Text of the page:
Gwanda, 9 September, 2016 – The United Nations Population Fund (UNFPA) and the Government of Zimbabwe (GoZ) have a launched a One Stop Centre (OSC) at Gwanda Provincial Hospital that will provide emergency medical treatment and other support services to survivors of Gender Based Violence in Zimbabwe’s Matabeleland South Province.
The One Stop Centre will provide much needed medical, legal and psyscho social services to survivors at no cost under one roof. This intervention is under the Integrated Support Programme for Sexual and Reproductive Health (ISP) which is supported by the Governments of Britain, Ireland and Sweden. The OSC is being jointly implemented by the Ministries of Women’s Affairs, Gender and Community Development (MWAGCD) and Ministry of Health and Child Care (MoHCC).
The Gwanda OSC is the fourth to be launched in Zimbabwe with other centres in Harare at Musasa Project an implementing partner, Rusape District Hospital in Manicaland Province and Gweru Provincial Hospital in Midlands Province. In Harare a 24 Hour clinic has also been set up Wilkins Hospital for survivors of Sexual Gender Based Violence (SGBV). Plans are underway to establish more centres in at least every province in the country to bring more services to survivors.
Speaking at the launch of the OSC Minister of Women’s Affairs, Gender and Community Development Hon. Nyasha Chikwinya said the One Stop Centre model represents a promising model for providing comprehensive care and support for survivors by providing direct services under one roof.
“In most communities, service providers are located in different physical locations thereby inhibiting timely and efficient responses and police stations and hospitals do not provide a conducive atmosphere to report cases of GBV,” she said. “The environment accorded by One Stop Centres allows survivors to feel safe and to open up on their devastating experiences at the same time guaranteeing them maximum confidentiality.”
The 2015 ZDHS confirms that violence against women is rife in Zimbabwe and affects all women, regardless of geographic location, wealth or education. According to the Zimbabwe Demographic Health Survey (2015) at least 13% of women have experienced physical violence and at least 13% have experienced sexual violence. The launch of the One Stop Centres is one of the many efforts to address the problem of Gender Based Violence in the country.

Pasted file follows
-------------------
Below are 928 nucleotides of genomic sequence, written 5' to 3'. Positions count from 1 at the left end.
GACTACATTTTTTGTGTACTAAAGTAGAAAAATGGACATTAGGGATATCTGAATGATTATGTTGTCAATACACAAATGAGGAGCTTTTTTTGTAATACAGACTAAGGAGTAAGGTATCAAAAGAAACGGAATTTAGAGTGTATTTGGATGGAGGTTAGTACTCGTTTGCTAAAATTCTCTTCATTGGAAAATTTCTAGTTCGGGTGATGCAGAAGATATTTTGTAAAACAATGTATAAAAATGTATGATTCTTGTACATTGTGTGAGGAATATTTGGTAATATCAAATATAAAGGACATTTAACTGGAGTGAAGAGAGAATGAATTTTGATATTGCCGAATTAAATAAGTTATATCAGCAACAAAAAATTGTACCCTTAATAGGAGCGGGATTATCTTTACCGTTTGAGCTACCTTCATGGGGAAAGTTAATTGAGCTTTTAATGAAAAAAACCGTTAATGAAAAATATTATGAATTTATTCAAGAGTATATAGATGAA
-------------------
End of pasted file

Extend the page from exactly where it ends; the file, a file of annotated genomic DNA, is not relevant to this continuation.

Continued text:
Also speaking at the launch the Deputy Minister of Health Dr. Aldrin Musiiwa said the health sector response to GBV is very important for survivors.
“Our ministry is very proud to be part of the launch of the One Stop Centres because they provide essential and life-saving services, especially health services, for many of these survivors,” he said.
Under the ISP programme, UNFPA has been working with partners to implement a wide range of interventions to reduce GBV and to increase availability and utilisation of GBV services by survivors and perpetrators. The key thrusts of the programme include increasing awareness of gender responsive laws and services, and women's rights; strengthening of the GBV referral pathway; provision of direct services, including legal aid and psychosocial support, and mobilising men and young people to support gender equality.
The health sector response component of the UNFPA Zimbabwe gender programme includes the programmatic interventions such as the launch and roll out of the clinical guidelines on the management of SGBV, training of GBV multi-sectoral teams on the referral pathway and provision of comprehensive services to survivors of GBV at One Stop Centres. To date, more than 17 000 GBV survivors have been reached with services through the One Stop Centres. Other service centers for survivors of GBV set up by UNFPA and partners include six safe shelters set up by implementing partner Musasa in Bubi, Marange, Chikomba Gutu, Harare and Gweru.
UNFPA Country Representative Cheikh Tidiane Cisse said the Fund is committed to working with the GoZ in providing quality services to survivors of GBV adding the community also has an important role in this endeavour.
“Addressing GBV adequately requires community intervention not only Government effort,” said Mr Cisse. “GBV takes place within families and communities but sometimes GBV is tolerated if not actually encouraged as an acceptable form of dispute resolution. I encourage communities and families to learn values that give honour and respect to women and girls.”
By Bertha Shoko